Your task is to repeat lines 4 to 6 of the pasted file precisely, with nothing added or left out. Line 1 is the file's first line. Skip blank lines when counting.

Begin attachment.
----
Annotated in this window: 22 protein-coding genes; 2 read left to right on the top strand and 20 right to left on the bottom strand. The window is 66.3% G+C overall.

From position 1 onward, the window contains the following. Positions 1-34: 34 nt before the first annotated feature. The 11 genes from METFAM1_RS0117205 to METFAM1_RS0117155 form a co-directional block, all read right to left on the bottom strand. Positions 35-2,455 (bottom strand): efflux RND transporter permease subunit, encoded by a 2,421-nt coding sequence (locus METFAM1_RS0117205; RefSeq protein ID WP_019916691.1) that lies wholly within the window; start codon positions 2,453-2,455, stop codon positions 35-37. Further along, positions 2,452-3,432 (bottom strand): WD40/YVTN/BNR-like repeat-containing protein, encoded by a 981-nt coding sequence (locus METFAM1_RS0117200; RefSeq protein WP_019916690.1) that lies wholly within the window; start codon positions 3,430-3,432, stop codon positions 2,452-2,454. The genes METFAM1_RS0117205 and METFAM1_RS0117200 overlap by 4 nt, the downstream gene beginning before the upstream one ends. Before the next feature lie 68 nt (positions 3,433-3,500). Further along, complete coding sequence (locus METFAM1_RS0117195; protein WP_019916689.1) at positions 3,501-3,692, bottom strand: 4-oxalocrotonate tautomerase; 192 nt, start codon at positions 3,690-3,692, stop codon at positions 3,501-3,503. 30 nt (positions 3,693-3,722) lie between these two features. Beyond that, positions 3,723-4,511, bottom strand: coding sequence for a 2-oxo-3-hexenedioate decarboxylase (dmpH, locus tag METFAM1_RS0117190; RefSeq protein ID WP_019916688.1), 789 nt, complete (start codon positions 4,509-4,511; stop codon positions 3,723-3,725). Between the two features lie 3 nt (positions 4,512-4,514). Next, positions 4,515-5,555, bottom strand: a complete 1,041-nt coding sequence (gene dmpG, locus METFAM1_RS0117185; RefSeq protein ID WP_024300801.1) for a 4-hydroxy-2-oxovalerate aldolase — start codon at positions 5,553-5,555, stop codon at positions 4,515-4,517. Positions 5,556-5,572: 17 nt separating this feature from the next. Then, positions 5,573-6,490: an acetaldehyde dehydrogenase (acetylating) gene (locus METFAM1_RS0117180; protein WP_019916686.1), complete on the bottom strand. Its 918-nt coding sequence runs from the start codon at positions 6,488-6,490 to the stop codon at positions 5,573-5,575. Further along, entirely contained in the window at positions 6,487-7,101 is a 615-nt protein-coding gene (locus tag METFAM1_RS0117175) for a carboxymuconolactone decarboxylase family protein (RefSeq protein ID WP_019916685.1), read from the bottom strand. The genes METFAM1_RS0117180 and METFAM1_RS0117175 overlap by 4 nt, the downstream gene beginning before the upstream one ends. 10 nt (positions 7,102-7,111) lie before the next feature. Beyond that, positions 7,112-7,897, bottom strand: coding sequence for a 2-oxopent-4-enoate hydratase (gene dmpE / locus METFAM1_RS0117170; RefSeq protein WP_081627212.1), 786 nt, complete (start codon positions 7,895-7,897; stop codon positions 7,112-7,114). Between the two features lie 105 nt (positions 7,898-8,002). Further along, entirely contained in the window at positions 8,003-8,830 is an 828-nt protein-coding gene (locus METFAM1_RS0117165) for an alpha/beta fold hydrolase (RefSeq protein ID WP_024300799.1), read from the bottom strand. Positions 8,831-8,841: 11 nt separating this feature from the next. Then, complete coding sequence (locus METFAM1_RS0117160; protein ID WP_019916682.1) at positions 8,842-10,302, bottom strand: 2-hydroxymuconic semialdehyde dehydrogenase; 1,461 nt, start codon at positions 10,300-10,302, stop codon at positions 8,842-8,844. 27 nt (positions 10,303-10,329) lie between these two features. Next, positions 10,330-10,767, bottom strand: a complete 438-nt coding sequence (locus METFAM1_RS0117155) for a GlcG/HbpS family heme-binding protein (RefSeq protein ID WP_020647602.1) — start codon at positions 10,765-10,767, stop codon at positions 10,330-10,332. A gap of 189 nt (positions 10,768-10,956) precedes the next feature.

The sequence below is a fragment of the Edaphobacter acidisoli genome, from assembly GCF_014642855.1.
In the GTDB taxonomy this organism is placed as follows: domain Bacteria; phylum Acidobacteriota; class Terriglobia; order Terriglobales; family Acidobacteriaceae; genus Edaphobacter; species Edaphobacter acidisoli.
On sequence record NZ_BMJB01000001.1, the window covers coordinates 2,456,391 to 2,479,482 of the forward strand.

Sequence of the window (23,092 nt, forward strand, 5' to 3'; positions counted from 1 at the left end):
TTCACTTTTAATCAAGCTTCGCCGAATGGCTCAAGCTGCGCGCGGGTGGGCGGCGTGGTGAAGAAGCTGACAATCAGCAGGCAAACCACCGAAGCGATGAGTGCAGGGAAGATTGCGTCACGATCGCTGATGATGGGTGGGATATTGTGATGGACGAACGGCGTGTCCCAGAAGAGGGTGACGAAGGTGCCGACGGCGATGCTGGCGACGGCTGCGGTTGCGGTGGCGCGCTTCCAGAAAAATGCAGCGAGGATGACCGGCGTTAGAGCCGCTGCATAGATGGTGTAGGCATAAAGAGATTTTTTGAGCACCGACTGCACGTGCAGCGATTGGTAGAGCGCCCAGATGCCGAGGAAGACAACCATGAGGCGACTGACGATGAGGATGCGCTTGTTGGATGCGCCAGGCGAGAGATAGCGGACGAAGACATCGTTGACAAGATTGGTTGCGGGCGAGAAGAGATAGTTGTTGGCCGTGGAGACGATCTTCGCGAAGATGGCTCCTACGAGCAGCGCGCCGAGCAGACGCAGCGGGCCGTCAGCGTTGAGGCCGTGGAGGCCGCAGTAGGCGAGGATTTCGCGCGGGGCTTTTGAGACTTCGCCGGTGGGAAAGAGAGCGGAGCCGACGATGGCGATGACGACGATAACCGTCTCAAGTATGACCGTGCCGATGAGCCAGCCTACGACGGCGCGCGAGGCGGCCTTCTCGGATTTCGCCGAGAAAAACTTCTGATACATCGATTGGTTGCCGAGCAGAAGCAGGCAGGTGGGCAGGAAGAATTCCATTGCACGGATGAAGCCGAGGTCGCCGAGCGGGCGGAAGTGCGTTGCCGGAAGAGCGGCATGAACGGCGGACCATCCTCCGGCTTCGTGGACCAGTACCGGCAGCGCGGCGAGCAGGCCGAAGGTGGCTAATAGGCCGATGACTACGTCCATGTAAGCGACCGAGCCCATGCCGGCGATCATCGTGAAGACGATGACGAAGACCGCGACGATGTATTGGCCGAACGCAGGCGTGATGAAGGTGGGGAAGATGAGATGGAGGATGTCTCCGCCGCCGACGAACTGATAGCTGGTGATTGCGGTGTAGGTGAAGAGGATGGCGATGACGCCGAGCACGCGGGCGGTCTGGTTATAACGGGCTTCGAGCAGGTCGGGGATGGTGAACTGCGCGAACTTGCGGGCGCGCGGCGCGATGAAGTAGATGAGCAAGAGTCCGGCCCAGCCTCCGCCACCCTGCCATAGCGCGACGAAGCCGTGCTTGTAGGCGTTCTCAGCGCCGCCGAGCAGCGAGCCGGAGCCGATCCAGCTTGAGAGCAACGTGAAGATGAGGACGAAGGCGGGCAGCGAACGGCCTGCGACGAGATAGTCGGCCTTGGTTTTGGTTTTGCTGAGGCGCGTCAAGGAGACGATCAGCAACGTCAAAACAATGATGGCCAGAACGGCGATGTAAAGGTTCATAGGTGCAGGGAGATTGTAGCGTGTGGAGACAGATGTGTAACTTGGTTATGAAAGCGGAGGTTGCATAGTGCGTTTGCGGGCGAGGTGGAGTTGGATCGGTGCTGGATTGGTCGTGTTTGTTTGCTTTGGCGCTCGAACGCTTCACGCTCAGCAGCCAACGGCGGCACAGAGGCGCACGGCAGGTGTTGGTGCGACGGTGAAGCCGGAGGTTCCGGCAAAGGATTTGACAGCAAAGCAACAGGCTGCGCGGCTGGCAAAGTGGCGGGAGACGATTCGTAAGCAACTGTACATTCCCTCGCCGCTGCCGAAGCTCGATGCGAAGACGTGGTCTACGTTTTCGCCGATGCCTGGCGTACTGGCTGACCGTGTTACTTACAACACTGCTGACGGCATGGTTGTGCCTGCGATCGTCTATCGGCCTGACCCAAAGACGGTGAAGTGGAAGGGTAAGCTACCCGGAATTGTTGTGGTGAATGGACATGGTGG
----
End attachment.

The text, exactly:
In the GTDB taxonomy this organism is placed as follows: domain Bacteria; phylum Acidobacteriota; class Terriglobia; order Terriglobales; family Acidobacteriaceae; genus Edaphobacter; species Edaphobacter acidisoli.
On sequence record NZ_BMJB01000001.1, the window covers coordinates 2,456,391 to 2,479,482 of the forward strand.

Sequence of the window (23,092 nt, forward strand, 5' to 3'; positions counted from 1 at the left end):